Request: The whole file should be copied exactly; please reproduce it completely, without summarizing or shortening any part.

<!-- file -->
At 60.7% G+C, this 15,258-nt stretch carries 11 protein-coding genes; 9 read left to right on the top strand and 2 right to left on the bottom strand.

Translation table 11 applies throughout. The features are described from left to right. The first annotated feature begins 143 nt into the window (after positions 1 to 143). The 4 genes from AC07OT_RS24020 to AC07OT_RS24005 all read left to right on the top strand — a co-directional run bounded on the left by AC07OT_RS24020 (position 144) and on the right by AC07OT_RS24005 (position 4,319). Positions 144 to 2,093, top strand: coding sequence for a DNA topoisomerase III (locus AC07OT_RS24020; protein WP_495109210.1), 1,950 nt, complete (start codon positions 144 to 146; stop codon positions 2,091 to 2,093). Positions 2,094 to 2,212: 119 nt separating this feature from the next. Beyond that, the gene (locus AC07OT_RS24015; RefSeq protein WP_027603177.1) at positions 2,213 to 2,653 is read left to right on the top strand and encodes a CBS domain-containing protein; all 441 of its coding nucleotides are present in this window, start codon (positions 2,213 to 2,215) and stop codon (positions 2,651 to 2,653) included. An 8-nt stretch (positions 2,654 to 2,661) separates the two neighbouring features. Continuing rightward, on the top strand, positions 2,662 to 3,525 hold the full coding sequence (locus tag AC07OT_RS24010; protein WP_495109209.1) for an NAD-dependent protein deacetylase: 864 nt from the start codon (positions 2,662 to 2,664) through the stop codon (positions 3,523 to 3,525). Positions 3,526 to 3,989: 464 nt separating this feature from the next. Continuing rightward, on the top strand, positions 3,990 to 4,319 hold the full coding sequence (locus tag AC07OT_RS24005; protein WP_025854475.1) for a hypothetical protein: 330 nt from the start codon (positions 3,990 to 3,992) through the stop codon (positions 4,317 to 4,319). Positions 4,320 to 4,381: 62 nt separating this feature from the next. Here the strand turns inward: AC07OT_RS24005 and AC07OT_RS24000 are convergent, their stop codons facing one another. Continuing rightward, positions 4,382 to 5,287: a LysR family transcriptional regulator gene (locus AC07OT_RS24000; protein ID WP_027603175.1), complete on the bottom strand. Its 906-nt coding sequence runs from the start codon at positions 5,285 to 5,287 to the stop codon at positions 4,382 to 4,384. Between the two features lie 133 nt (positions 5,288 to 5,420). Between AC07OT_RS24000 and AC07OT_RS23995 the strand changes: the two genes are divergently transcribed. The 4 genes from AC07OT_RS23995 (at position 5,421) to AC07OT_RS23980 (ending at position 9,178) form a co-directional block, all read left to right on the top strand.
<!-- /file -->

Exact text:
At 60.7% G+C, this 15,258-nt stretch carries 11 protein-coding genes; 9 read left to right on the top strand and 2 right to left on the bottom strand.

Translation table 11 applies throughout. The features are described from left to right. The first annotated feature begins 143 nt into the window (after positions 1 to 143). The 4 genes from AC07OT_RS24020 to AC07OT_RS24005 all read left to right on the top strand — a co-directional run bounded on the left by AC07OT_RS24020 (position 144) and on the right by AC07OT_RS24005 (position 4,319). Positions 144 to 2,093, top strand: coding sequence for a DNA topoisomerase III (locus AC07OT_RS24020; protein WP_495109210.1), 1,950 nt, complete (start codon positions 144 to 146; stop codon positions 2,091 to 2,093). Positions 2,094 to 2,212: 119 nt separating this feature from the next. Beyond that, the gene (locus AC07OT_RS24015; RefSeq protein WP_027603177.1) at positions 2,213 to 2,653 is read left to right on the top strand and encodes a CBS domain-containing protein; all 441 of its coding nucleotides are present in this window, start codon (positions 2,213 to 2,215) and stop codon (positions 2,651 to 2,653) included. An 8-nt stretch (positions 2,654 to 2,661) separates the two neighbouring features. Continuing rightward, on the top strand, positions 2,662 to 3,525 hold the full coding sequence (locus tag AC07OT_RS24010; protein WP_495109209.1) for an NAD-dependent protein deacetylase: 864 nt from the start codon (positions 2,662 to 2,664) through the stop codon (positions 3,523 to 3,525). Positions 3,526 to 3,989: 464 nt separating this feature from the next. Continuing rightward, on the top strand, positions 3,990 to 4,319 hold the full coding sequence (locus tag AC07OT_RS24005; protein WP_025854475.1) for a hypothetical protein: 330 nt from the start codon (positions 3,990 to 3,992) through the stop codon (positions 4,317 to 4,319). Positions 4,320 to 4,381: 62 nt separating this feature from the next. Here the strand turns inward: AC07OT_RS24005 and AC07OT_RS24000 are convergent, their stop codons facing one another. Continuing rightward, positions 4,382 to 5,287: a LysR family transcriptional regulator gene (locus AC07OT_RS24000; protein ID WP_027603175.1), complete on the bottom strand. Its 906-nt coding sequence runs from the start codon at positions 5,285 to 5,287 to the stop codon at positions 4,382 to 4,384. Between the two features lie 133 nt (positions 5,288 to 5,420). Between AC07OT_RS24000 and AC07OT_RS23995 the strand changes: the two genes are divergently transcribed. The 4 genes from AC07OT_RS23995 (at position 5,421) to AC07OT_RS23980 (ending at position 9,178) form a co-directional block, all read left to right on the top strand.